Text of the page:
There is no such cabal of experts that pre-ordain the limited ways in which words are permitted to be used in English — but people who create or maintain specific codified styles do. A dictionary may be used as a playbook for the enforcement of a style by those bound by the style, but that is not the actual role of a dictionary. Similarly, if you are taking a class on how to play the spoons as a percussive musical instrument, the lessons learned thereof apply to the musical techniques as graded by the class rather than to the genuine manufacturer’s purpose of spoons.

If you are playing Scrabble, you may opt to employ a specific dictionary as a limited word bank from which you may draw playable tile configurations, and add that proper names, places, abbreviations or “foreign” words are also ineligible for playable moves. If you work for the Associated Press, you have an AP Style Manual to draw from for ways in which you must phrase or otherwise use words in materials you publish under AP’s banner (and if you don’t, your editor will correct them on your behalf and your job may be in danger). If you are in a class, you are bound by the limitations of the specific style prescribed by the classroom. None of these are bound by any rules of English because English is entirely ungoverned with the exception of styles.

English itself has no rules. Dictionaries do not prescribe rules by which users of English must abide. People who insist that dictionaries are the official or only acceptable tome of law by which all users of English without specifying which style by which they are mutually governed, are like a person who gazes into a mirror and when seeing a large zit on their forehead, become upset with the mirror.

Another way that a dictionary is like a newspaper, is that newspapers do not ordain or codify the way a murder must take place, but rather describe how a murder in the past is believed to have transpired. If a basketball match results in a score of 77-112 between two teams, the newspaper does not mandate that all future matches between those teams must result in that score — they merely describe observations of a past event whereas future similar events will also be reported in future editions as the opportunity to observe changes.

A dictionary is also like a hash-tag search on Twitter. If you visit Twitter and search for hashtag #catchgg, you will be presented with a list of ways in which other people have used #catchgg, not a list of the limited ways in which you are only permitted to use #catchgg. In the dictionaries’ case, every word is a hashtag as long as it meets the threshold of observed usage frequency. When you compose a tweet using #catchgg in it, your tweet will go into the body of evidence that the hashtag search on Twitter will bring back for results. A dictionary is reflective of the commoner’s actual usage, rather than a proposed, limited, or restrictive usage. A *style* may propose a limited usage within a set that ensures minimal confusion, but selection of that style is arbitrarily decided by the employer of that style and is limited to those who the style chooser is able to enforce (such as employees of a specific company). There is a medical style, legal style, scientific notation style, MLA style for literary citations, Strunk & White which many American classrooms abide by, and several other styles by which specific those within its reach are bound, but English on the whole, at-large, in general, is not constricted by style or rules.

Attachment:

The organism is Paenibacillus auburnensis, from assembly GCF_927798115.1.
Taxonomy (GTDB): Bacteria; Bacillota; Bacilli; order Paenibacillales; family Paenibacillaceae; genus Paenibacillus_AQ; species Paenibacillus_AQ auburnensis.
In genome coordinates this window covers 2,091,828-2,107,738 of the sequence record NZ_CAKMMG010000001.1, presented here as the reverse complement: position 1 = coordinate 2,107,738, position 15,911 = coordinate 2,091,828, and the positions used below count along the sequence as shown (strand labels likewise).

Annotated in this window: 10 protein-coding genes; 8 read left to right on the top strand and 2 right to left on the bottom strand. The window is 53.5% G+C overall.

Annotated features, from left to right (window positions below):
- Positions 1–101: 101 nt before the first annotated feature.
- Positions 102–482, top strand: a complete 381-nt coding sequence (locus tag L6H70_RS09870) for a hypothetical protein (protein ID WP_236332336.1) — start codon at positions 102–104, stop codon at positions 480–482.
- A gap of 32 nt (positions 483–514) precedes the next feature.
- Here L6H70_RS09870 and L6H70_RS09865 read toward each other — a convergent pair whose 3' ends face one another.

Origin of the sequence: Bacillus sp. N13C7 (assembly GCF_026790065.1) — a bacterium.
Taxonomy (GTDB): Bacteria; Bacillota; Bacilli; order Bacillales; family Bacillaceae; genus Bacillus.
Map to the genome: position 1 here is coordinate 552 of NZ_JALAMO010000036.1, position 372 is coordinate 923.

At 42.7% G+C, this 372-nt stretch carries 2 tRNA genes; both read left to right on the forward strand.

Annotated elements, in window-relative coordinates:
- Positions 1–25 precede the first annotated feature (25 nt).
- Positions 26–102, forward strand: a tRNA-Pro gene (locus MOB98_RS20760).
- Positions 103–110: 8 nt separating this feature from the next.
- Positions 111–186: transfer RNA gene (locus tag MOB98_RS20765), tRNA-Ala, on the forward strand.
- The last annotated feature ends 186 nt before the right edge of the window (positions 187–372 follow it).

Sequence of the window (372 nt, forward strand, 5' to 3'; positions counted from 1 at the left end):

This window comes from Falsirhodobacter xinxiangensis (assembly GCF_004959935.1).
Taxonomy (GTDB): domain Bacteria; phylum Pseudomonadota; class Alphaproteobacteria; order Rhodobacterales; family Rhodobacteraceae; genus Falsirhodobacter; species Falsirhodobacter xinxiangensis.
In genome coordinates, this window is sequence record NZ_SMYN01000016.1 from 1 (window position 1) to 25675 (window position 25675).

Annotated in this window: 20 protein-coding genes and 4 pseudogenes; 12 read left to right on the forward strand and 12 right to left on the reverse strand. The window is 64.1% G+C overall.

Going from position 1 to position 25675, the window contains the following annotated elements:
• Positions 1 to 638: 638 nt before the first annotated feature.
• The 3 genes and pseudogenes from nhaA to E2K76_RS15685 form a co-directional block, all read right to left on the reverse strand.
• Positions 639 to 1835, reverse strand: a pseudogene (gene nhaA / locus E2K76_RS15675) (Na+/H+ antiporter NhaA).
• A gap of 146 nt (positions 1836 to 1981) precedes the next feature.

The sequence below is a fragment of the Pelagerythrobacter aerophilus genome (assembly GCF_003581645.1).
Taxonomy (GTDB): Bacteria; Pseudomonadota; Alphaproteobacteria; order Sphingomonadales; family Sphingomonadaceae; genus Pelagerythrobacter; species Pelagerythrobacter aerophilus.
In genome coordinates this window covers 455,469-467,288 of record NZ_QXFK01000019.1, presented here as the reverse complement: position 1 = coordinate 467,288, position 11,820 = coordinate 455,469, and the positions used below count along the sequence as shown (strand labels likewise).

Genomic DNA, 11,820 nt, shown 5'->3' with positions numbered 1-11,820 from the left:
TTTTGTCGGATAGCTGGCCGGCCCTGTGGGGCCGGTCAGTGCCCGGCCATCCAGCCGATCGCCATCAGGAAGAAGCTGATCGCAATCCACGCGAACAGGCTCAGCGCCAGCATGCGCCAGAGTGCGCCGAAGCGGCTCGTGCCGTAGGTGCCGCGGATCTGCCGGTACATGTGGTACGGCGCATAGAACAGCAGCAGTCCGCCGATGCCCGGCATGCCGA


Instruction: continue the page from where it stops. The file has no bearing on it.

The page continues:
It may be your personal philosophy to use only words that the general audience would find most readily understood with a minimum of clarifying questions, but that is merely a personal philosophy or strategy — but no single philosophy or strategy governs English usage. The lauded poet ee cummings would be hauled out into the street and beaten for as inefficient and atypical his poetry arrives to the reader, if prescriptivism were the law of the land.

You should perhaps take note that the US has no official language — because English is not governed. Those who propose the US should insist that English be the official language are typically those who believe that English itself is somehow governed — but it isn’t. No dictionary encompasses all of English — only the body of evidence that its own researchers encounter. It would be impossible to impose English as a governed entity without citing a specific playbook by which eligible usage may be scrutinized.

Think about it. A four-year university degree in English is described as a Bachelor of Arts. It is impossible to objectively grade art. If you are taking a class on how to draw, the class might be graded on techniques learned in the class, but does not govern the multitude of other styles of drawing the class didn’t cover. Just because you learned one way to draw in a drawing class, and were graded on how well you could replicate those techniques, you are not therefore a legal expert in what does or does not constitute drawing, nor even for that set of techniques. Your proficiency has application within that class, or within an employment scenario (for instance) by which those techniques are limited in availability for use. Likewise, the way you learned English does not constitute the rules of English.

Hopefully you are now on your way to becoming someone who is stepping in line with the facts as a descriptivist, rather than your former evidenceless prescriptivist roots.

Further Reading:
A student asks a former Oxford English Dictionary researcher about how words get approved by experts to enter a dictionary, but receives a different answer than was bargained for, in “How Words Enter The Language” by Michael Quinion, who is/was a New Words columnist for the Daily Telegraph and penned a third of the entries for Oxford Dictionary of New Words.

The editors of Merriam-Webster tackle the question directly with their article, “How does a word get into a Merriam-Webster dictionary?” noting that the words in their pages speak with “authority without authoritarianism” to clarify.

The current staff of the Oxford English Dictionary, by way of Oxford Press, reiterate Michael Quinion’s experience above with their own entry, “How a new word enters an Oxford dictionary,” virtually mirroring Merriam-Webster’s input.